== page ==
Wednesday, November 6, 2013

And Then Home. . .

"Why are you running?"
"Don't you know?
"Because I am longing. . . ."
-- Day of Wrath

It was born during Assassination Autumn, and no other American television series has ever been as drenched in sorrow and loss -- largely due to Pete Rugolo's music -- as this one. There's an ominous death rattle on the soundtrack, the death rattle of its time: a world of gasoline and bus stations, diners, local motels, drive-ins, stone cities, asphalt palaces, mechanic shops, coal trucks, great warehouses and amusement parks, factories and pool halls, steel mills -- a world where the air still smelled of the earth. And a power-saturated universe seething with conspiracies, all focused on the wrongly-accused of a famous murder, while the real murderer runs free. The mournful eyes of the star -- the eyes of a mountaineer -- and the voice -- like a wound in the throat -- match the eyes and timbre of the fallen leader.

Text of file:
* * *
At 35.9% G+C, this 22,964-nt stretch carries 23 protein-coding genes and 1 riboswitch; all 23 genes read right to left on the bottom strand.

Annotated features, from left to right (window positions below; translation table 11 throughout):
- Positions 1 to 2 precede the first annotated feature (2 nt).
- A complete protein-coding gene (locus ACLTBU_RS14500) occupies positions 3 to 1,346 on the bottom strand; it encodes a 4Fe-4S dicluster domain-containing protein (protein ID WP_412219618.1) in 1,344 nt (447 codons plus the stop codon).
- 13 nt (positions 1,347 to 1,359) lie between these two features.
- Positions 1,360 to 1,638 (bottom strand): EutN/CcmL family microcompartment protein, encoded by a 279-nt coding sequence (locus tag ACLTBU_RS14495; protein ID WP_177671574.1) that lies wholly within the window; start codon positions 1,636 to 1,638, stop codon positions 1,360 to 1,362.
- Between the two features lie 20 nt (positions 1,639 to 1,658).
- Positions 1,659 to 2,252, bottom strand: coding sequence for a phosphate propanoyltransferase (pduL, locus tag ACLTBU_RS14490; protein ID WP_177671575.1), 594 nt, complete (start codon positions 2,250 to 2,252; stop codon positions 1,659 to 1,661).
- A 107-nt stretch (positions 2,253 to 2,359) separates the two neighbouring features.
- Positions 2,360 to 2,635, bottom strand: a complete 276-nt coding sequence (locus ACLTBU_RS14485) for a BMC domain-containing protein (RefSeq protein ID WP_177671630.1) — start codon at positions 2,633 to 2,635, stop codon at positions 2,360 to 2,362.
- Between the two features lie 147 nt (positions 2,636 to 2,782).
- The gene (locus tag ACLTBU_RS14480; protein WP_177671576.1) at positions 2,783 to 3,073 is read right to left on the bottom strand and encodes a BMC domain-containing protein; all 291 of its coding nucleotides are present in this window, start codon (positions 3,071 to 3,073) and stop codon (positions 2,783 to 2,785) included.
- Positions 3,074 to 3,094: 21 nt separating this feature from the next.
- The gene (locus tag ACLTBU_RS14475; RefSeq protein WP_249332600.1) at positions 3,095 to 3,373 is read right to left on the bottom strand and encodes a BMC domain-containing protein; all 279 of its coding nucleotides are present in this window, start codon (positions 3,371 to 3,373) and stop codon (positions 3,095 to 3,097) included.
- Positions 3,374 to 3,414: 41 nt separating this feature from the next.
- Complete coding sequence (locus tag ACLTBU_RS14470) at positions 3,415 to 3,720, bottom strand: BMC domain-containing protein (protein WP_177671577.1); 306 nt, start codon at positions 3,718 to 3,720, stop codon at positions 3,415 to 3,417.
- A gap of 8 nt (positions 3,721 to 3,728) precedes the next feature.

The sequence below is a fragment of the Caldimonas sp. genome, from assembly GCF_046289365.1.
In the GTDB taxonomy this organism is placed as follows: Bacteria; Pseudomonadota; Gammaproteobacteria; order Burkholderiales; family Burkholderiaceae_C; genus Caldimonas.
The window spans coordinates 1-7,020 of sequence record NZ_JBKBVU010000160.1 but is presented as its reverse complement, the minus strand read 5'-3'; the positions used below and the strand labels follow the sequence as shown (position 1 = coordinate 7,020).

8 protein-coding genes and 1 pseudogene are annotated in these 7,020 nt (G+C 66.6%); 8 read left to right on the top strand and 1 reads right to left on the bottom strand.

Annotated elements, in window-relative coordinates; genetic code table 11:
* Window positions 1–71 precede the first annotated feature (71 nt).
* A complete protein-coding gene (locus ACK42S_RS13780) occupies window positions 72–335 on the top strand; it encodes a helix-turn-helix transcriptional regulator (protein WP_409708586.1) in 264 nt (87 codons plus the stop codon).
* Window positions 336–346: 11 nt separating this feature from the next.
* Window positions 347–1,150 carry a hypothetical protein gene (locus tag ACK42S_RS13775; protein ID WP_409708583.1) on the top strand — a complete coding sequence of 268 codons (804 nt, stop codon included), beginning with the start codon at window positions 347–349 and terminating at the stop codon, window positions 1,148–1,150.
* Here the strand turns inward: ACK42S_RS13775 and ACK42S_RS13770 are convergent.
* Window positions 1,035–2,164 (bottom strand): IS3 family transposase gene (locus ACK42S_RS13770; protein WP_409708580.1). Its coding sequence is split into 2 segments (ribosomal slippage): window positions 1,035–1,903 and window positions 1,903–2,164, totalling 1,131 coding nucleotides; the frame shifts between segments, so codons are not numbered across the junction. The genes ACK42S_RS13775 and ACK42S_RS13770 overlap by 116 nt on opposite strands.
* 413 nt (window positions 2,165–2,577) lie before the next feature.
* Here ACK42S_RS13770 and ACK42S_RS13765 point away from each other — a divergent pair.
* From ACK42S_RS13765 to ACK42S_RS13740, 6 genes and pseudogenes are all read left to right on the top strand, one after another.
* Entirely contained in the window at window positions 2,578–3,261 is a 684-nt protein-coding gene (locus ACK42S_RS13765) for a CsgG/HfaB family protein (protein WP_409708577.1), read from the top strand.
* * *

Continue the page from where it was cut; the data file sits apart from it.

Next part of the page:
It is hard to think of The Fugitive apart from the confusion and hurt the country must have felt as it began to realize the center of American life was passing the age where it could still look forward; now people looked back into memory, into the past of the nation. . .

"Landscape with Running Figures," Parts I and II.